Public Library Design Case Study: Thame Library
The first new library built in the County for 20 years meant expectations were high at Thame for the library service and politicians as well as the local community.
Opening the Book was involved in the feasibility study to locate the library in the historic town hall but plans then changed to use a former retail unit. Rather than pastiche the historic surroundings, Oxford Architects designed an ultra-modern building to make a bold statement. The County Council was looking for strong interior design to match.
Opening the Book was contracted to design the interior as part of a 4-year Framework Agreement with Oxfordshire County Council. There was much discussion of how best to spread the activities across the ground floor and mezzanine with the conclusion that children’s, most adult books and a laptop/magazine relaxation area would be on the ground floor with quiet study, local history and also teens on the first floor. Computers are split across both floors and intermingled with the books.
The staff planned to manage through time as well as space so children’s events could spill into the adult area and mezzanine study tables could host a local community group meeting in the evening. This was also the county’s first library to use RFID self-service and Opening the Book worked closely with staff to prepare for that.
Opening the Book met with local residents in different venues to explore aspirations. At the large town meeting most of the audience were older retired people and we expected some opposition to giving the best mezzanine space to teenagers. Opening the Book presented the library design as meeting the needs of the next generation and every white-haired person present gave enthusiastic support to creating better resources for young people in their town.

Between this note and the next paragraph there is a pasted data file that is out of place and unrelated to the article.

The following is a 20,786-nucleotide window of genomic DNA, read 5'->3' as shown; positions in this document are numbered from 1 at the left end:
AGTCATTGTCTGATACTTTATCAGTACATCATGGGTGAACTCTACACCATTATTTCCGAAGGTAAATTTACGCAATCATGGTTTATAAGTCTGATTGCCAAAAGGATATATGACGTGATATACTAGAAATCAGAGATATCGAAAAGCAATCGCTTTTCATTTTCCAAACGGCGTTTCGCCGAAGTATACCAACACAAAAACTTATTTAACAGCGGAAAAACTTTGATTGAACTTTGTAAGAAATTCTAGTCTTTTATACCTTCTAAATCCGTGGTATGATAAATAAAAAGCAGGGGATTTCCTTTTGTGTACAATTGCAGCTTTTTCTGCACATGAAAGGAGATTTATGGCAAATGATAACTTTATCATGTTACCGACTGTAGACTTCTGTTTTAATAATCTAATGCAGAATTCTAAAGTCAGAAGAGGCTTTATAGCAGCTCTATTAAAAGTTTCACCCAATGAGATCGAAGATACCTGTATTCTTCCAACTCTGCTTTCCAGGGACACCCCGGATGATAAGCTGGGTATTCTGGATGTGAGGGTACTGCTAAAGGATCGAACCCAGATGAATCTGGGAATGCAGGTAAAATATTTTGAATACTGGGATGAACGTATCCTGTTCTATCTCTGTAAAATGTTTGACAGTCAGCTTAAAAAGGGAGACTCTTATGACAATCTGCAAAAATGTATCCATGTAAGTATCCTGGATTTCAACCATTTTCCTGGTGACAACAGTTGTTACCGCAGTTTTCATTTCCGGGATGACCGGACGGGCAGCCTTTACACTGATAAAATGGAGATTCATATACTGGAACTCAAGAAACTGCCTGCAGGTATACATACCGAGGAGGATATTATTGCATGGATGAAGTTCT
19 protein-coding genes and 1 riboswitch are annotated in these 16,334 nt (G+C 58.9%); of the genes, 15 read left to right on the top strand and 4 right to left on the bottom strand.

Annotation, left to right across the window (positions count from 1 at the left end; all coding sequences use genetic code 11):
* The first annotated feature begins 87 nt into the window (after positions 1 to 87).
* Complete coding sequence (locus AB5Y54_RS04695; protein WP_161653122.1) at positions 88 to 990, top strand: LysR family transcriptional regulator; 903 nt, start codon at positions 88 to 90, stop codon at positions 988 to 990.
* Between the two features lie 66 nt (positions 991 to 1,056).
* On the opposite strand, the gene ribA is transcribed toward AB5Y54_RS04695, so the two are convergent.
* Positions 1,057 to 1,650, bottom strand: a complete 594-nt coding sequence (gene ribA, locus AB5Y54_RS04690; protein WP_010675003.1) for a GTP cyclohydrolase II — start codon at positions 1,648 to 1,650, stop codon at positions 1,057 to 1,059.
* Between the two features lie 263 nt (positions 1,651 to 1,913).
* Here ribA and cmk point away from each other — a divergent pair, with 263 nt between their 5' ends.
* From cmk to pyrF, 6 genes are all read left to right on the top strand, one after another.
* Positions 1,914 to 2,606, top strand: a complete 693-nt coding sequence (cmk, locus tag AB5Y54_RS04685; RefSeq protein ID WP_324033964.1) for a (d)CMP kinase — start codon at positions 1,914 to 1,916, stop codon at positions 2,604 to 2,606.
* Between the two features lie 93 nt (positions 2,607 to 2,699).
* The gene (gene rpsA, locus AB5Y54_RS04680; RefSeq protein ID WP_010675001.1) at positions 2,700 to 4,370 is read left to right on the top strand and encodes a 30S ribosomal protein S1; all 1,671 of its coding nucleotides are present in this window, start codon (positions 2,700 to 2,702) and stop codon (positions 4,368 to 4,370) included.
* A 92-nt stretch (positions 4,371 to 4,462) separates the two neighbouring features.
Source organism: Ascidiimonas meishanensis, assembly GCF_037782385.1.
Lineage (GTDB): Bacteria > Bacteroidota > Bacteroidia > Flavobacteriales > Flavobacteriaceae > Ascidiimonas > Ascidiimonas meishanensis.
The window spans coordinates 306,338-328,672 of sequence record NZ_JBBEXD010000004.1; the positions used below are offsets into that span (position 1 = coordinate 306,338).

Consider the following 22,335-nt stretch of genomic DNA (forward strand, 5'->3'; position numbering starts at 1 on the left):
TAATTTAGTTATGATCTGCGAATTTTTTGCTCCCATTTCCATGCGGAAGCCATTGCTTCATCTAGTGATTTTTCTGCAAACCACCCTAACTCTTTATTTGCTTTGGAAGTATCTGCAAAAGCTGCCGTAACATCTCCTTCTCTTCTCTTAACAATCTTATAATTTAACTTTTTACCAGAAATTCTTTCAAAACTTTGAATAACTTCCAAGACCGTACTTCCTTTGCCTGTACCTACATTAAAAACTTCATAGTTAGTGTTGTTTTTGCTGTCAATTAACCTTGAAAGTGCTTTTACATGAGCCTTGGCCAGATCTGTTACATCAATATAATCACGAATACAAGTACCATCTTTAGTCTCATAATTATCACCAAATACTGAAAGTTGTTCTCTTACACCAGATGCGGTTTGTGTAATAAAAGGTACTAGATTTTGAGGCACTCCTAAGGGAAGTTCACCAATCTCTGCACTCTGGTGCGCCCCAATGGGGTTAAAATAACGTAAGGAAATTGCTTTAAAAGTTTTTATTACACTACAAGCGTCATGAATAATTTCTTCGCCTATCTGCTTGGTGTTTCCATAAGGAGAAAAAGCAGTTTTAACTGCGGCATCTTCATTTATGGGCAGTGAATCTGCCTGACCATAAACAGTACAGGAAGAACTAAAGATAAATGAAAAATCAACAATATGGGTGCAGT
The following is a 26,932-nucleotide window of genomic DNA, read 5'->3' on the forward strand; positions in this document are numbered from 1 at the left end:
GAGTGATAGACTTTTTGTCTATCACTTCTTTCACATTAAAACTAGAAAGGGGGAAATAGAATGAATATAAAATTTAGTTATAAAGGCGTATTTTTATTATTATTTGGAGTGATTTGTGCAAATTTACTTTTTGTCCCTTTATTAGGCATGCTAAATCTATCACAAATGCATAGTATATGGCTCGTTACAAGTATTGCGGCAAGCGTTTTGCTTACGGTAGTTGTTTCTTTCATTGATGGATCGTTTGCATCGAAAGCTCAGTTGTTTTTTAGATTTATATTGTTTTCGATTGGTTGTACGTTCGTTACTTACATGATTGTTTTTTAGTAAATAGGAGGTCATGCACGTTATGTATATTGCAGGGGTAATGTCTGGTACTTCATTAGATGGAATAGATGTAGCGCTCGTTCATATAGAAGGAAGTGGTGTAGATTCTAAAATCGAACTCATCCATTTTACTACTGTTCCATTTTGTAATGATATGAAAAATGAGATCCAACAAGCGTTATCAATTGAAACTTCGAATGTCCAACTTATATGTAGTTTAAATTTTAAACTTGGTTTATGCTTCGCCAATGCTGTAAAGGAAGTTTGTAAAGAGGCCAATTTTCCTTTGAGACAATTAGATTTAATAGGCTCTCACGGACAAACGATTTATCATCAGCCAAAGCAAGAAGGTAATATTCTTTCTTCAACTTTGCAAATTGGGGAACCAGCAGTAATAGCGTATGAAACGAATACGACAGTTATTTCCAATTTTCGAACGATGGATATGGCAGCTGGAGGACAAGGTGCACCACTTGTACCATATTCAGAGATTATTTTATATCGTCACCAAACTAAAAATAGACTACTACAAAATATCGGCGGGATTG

Oxfordshire County Council
To meet a wide range of audience needs in a relatively small footprint and to match the high expectations of a community who had campaigned for a new library for 20 years.
Clearly zoned areas which offer different experiences within a confident, flowing layout which creates a sense of space.
RFID and self-service meant a whole new way of working for us, and we were very concerned about how it would change the way we engage with our customers. But it turned out to be straightforward and easy to use, and we are still meeting our customers as we fill the Quick Choice shelves.
The view in from the street is enticing with a Reading Hideaway clearly visible and as soon as you step inside you can see what’s on offer. The entrance has plenty of space to browse the quick choice tables and to use the self-service. The darker area at the back under the mezzanine has a full-height curved display wall with retail-style lightboxes to showcase non-fiction. The glazed conservatory-style space is a relaxation area for browsing magazines and also has sockets in the seating for laptops and mobile devices. On the mezzanine the teen area has bar-height tables and funky sofas, together with lots of books. Shelving is used to divide the teens from the local history and quiet study area.
New ways of working
The library has been a tremendous success. 1000 new members joined in the first 6 months and the stock performance has been outstanding. The staff appreciate having good equipment to display books well and they prioritise keeping the shelves looking good. And while they are out on the floor topping up, they can also chat with customers. Thame has become the model across the county for new ways of working.
3 months in new library compared to same period in previous year
- Adult issues up 70% of which non-fiction is up 117%
- Children's issues up 114%
- Audiovisual issues up 86%
- Visits up 136% - 300 per day where it used to be 90 on a good day
- At least one new customer joining every single day in the first year
- 95% of all items that can go through self-service do